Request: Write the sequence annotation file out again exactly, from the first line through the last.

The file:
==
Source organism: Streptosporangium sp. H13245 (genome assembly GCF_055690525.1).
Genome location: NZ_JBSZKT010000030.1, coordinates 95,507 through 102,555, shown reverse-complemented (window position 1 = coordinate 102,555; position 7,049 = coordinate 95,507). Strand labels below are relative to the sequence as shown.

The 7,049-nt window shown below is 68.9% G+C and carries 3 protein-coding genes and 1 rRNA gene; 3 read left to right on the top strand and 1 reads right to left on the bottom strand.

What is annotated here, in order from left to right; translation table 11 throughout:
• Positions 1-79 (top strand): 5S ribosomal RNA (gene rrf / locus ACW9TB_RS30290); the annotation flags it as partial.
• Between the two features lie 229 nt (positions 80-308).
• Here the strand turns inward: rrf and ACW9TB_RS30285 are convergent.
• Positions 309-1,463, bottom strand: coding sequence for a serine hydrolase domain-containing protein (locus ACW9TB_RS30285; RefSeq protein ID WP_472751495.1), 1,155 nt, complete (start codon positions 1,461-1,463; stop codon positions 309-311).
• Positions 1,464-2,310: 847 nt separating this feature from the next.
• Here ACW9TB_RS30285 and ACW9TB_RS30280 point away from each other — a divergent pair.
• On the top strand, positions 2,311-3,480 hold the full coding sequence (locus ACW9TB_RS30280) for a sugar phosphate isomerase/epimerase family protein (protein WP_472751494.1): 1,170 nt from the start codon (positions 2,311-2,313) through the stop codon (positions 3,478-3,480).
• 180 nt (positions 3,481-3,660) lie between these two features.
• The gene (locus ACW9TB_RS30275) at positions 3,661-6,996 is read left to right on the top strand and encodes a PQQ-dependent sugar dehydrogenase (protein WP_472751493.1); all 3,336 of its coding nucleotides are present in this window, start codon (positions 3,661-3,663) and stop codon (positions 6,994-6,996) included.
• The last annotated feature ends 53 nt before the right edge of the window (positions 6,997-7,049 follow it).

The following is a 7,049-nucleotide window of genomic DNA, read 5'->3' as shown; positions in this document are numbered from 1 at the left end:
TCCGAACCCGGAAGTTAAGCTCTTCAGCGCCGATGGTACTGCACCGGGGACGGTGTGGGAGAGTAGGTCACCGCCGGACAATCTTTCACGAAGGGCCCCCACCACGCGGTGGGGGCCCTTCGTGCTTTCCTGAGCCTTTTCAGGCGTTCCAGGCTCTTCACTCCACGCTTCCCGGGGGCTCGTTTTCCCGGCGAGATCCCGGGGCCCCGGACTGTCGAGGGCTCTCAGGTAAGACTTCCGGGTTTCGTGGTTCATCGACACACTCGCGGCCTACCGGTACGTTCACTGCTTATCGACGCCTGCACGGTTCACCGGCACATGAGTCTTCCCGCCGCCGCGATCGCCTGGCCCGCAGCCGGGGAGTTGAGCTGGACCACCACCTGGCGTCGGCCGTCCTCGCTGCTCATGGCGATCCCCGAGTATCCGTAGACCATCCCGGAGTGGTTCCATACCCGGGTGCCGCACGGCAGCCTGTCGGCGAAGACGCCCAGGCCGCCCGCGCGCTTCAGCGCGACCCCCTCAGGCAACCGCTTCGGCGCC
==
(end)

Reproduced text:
Source organism: Streptosporangium sp. H13245 (genome assembly GCF_055690525.1).
Genome location: NZ_JBSZKT010000030.1, coordinates 95,507 through 102,555, shown reverse-complemented (window position 1 = coordinate 102,555; position 7,049 = coordinate 95,507). Strand labels below are relative to the sequence as shown.

The 7,049-nt window shown below is 68.9% G+C and carries 3 protein-coding genes and 1 rRNA gene; 3 read left to right on the top strand and 1 reads right to left on the bottom strand.

What is annotated here, in order from left to right; translation table 11 throughout:
• Positions 1-79 (top strand): 5S ribosomal RNA (gene rrf / locus ACW9TB_RS30290); the annotation flags it as partial.
• Between the two features lie 229 nt (positions 80-308).
• Here the strand turns inward: rrf and ACW9TB_RS30285 are convergent.
• Positions 309-1,463, bottom strand: coding sequence for a serine hydrolase domain-containing protein (locus ACW9TB_RS30285; RefSeq protein ID WP_472751495.1), 1,155 nt, complete (start codon positions 1,461-1,463; stop codon positions 309-311).
• Positions 1,464-2,310: 847 nt separating this feature from the next.
• Here ACW9TB_RS30285 and ACW9TB_RS30280 point away from each other — a divergent pair.
• On the top strand, positions 2,311-3,480 hold the full coding sequence (locus ACW9TB_RS30280) for a sugar phosphate isomerase/epimerase family protein (protein WP_472751494.1): 1,170 nt from the start codon (positions 2,311-2,313) through the stop codon (positions 3,478-3,480).
• 180 nt (positions 3,481-3,660) lie between these two features.
• The gene (locus ACW9TB_RS30275) at positions 3,661-6,996 is read left to right on the top strand and encodes a PQQ-dependent sugar dehydrogenase (protein WP_472751493.1); all 3,336 of its coding nucleotides are present in this window, start codon (positions 3,661-3,663) and stop codon (positions 6,994-6,996) included.
• The last annotated feature ends 53 nt before the right edge of the window (positions 6,997-7,049 follow it).

The following is a 7,049-nucleotide window of genomic DNA, read 5'->3' as shown; positions in this document are numbered from 1 at the left end:
TCCGAACCCGGAAGTTAAGCTCTTCAGCGCCGATGGTACTGCACCGGGGACGGTGTGGGAGAGTAGGTCACCGCCGGACAATCTTTCACGAAGGGCCCCCACCACGCGGTGGGGGCCCTTCGTGCTTTCCTGAGCCTTTTCAGGCGTTCCAGGCTCTTCACTCCACGCTTCCCGGGGGCTCGTTTTCCCGGCGAGATCCCGGGGCCCCGGACTGTCGAGGGCTCTCAGGTAAGACTTCCGGGTTTCGTGGTTCATCGACACACTCGCGGCCTACCGGTACGTTCACTGCTTATCGACGCCTGCACGGTTCACCGGCACATGAGTCTTCCCGCCGCCGCGATCGCCTGGCCCGCAGCCGGGGAGTTGAGCTGGACCACCACCTGGCGTCGGCCGTCCTCGCTGCTCATGGCGATCCCCGAGTATCCGTAGACCATCCCGGAGTGGTTCCATACCCGGGTGCCGCACGGCAGCCTGTCGGCGAAGACGCCCAGGCCGCCCGCGCGCTTCAGCGCGACCCCCTCAGGCAACCGCTTCGGCGCC